Rooted in his own interior landscape, Scorpio is the least likely of men to be swayed by external climates; only the weather within determines his actions, hopes and fears. For all his disdain for bluster and braggarts, he is ironically one of the Zodiac’s great egoists, though he’d be loath to admit it, citing a string of insecurities to prove his point. But he takes up a lot of space and energy in so doing; and his so-called friendships tend to smack of a certain psychic possession and hostage taking. Vehemently not a joiner, he instead drags others down into his underground existence, seeking to amass a band of followers, groovy ghoulies who share his gothic sensibility, mysterious if not morbid. Indeed, Scorpio man is motivated by keeping other people at bay and guessing; while his aesthetic is best described as noirish if not bordering on the downright funerary— all dead dried roses, smokey mirrors, frayed rugs and skeletal furniture. And, to extend the metaphor, Scorpio man operates very much by gaslighting. A creature of subtext, notoriously jealous and psychically possessive, he is most proprietary of those who populate his minute social circle. And should he sense they are slipping from his mind-controlling grip, he will launch cloaked attacks. An expert at subtext, he will invent narratives designed to discredit even his so-called closest cronies and freeze them out if he fears they might be plotting to ditch him first. He is the most paranoid of all the signs.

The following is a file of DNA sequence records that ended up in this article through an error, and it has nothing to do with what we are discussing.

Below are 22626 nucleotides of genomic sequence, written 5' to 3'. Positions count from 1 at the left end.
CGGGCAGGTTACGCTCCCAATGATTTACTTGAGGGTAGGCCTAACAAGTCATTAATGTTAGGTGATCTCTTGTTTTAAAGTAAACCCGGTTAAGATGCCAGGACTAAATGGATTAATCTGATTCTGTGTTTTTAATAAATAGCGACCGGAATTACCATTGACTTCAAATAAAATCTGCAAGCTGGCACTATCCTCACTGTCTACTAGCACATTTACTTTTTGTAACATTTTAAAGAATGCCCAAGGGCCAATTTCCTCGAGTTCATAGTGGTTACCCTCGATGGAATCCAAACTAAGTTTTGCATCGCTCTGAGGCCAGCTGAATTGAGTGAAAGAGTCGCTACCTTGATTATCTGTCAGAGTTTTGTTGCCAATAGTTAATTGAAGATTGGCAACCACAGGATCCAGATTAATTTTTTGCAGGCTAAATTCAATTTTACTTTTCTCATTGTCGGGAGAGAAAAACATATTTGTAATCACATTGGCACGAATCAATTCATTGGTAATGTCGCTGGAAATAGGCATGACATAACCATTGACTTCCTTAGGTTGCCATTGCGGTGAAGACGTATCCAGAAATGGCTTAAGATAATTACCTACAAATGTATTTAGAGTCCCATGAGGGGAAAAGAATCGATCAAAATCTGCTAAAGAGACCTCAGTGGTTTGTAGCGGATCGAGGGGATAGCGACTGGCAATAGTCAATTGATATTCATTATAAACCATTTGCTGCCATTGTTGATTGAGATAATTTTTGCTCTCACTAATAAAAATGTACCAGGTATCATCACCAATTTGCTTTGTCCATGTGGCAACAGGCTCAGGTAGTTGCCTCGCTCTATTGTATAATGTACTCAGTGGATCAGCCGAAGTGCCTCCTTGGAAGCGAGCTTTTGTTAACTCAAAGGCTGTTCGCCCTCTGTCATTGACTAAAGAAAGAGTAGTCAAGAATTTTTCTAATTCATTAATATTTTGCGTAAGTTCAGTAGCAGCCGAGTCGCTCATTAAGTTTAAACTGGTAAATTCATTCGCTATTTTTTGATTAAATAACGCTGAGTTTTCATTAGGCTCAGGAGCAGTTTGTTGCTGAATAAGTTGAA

The infamous Pluto myth is that of his rape of Kore, goddess of springtime, who then transforms, 180°, into Persephone (Roman: Proserpina, from whence we get the word prosperity—still keeping a pin in the subject of “riches”). Like Pluto, in a flash, breaking from the ground to grab the goddess, Scorpio man likewise takes a smash and snatch approach, lying in wait, unseen—Pluto wore the original cloak of invisibilty. There is inferior inner voice in Scorpio that says he will be shot down if he approaches any objective desires openly. While Libra man, working his Apollo archetype, negotiates the enobling themes of rejection by Daphne, Scorpio man will not risk rebuffing, this his own central theme running through all elements of his life. He will not venture that which he is uncertain to gain. And he will not wait in hopes of life or the universe providing. He is a pessimist for whom hope is nothing; so he plots and makes every preparation to pull people and opportunities (synonymous to his mind) his way. In this way, he risks being viewed as a kind raptor-captor from whom others may ultimately seek to escape. And we’re back to the paranoia, the fear of abandonment, and the continued need to possess.